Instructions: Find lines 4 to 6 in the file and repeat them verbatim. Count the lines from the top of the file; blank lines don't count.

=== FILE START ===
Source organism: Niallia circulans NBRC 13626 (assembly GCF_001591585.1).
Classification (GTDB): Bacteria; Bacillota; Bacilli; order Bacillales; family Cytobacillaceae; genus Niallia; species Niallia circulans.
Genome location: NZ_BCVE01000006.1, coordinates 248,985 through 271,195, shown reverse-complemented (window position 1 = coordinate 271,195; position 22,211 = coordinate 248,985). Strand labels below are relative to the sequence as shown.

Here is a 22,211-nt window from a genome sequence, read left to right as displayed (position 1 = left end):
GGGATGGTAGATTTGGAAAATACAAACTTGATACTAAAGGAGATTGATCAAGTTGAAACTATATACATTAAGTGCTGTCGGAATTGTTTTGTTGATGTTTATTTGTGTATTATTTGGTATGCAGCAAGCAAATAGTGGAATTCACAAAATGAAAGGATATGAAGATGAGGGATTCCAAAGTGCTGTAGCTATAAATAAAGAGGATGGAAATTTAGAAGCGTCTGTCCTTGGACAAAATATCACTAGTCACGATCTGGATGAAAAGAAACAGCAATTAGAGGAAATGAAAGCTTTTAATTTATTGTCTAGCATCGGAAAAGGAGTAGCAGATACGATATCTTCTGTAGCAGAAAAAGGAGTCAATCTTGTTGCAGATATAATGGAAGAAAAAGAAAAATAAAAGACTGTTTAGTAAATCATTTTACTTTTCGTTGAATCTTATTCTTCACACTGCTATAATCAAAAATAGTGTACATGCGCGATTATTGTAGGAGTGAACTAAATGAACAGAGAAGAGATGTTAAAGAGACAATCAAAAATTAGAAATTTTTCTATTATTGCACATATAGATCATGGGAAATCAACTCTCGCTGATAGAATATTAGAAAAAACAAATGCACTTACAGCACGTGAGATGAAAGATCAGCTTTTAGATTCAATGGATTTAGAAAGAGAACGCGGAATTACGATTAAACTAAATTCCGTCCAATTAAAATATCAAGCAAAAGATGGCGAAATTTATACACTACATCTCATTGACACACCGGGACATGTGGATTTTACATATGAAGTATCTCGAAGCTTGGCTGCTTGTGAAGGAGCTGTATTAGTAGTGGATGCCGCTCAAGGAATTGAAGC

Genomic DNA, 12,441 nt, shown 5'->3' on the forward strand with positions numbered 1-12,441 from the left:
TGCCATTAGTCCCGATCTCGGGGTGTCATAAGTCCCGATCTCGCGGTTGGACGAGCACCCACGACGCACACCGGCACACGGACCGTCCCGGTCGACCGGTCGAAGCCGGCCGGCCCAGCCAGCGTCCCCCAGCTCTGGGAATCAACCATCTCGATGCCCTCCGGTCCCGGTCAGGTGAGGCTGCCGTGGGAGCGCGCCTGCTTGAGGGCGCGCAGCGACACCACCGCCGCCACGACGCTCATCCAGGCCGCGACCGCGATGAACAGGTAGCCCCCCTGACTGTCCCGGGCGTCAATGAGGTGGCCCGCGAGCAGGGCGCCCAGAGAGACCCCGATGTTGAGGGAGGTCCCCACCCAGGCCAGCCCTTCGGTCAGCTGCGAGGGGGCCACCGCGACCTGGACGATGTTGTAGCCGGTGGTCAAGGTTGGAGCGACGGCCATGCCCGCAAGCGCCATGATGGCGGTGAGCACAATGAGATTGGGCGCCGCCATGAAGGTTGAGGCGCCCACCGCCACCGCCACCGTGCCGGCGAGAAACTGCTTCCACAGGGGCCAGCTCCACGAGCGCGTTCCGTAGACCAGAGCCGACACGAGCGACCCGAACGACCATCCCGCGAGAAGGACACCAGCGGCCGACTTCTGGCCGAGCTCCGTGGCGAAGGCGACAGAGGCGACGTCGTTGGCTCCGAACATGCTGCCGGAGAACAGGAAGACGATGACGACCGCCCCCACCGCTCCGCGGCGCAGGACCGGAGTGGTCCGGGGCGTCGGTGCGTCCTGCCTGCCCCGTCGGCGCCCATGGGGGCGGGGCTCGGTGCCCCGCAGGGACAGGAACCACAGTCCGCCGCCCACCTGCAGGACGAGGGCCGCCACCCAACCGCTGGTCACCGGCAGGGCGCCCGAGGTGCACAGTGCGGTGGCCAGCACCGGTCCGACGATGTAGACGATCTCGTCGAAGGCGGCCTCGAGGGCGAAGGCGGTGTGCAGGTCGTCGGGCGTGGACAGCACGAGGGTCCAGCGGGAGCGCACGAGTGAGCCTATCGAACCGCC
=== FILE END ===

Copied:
Here is a 22,211-nt window from a genome sequence, read left to right as displayed (position 1 = left end):
GGGATGGTAGATTTGGAAAATACAAACTTGATACTAAAGGAGATTGATCAAGTTGAAACTATATACATTAAGTGCTGTCGGAATTGTTTTGTTGATGTTTATTTGTGTATTATTTGGTATGCAGCAAGCAAATAGTGGAATTCACAAAATGAAAGGATATGAAGATGAGGGATTCCAAAGTGCTGTAGCTATAAATAAAGAGGATGGAAATTTAGAAGCGTCTGTCCTTGGACAAAATATCACTAGTCACGATCTGGATGAAAAGAAACAGCAATTAGAGGAAATGAAAGCTTTTAATTTATTGTCTAGCATCGGAAAAGGAGTAGCAGATACGATATCTTCTGTAGCAGAAAAAGGAGTCAATCTTGTTGCAGATATAATGGAAGAAAAAGAAAAATAAAAGACTGTTTAGTAAATCATTTTACTTTTCGTTGAATCTTATTCTTCACACTGCTATAATCAAAAATAGTGTACATGCGCGATTATTGTAGGAGTGAACTAAATGAACAGAGAAGAGATGTTAAAGAGACAATCAAAAATTAGAAATTTTTCTATTATTGCACATATAGATCATGGGAAATCAACTCTCGCTGATAGAATATTAGAAAAAACAAATGCACTTACAGCACGTGAGATGAAAGATCAGCTTTTAGATTCAATGGATTTAGAAAGAGAACGCGGAATTACGATTAAACTAAATTCCGTCCAATTAAAATATCAAGCAAAAGATGGCGAAATTTATACACTACATCTCATTGACACACCGGGACATGTGGATTTTACATATGAAGTATCTCGAAGCTTGGCTGCTTGTGAAGGAGCTGTATTAGTAGTGGATGCCGCTCAAGGAATTGAAGC

Genomic DNA, 12,441 nt, shown 5'->3' on the forward strand with positions numbered 1-12,441 from the left: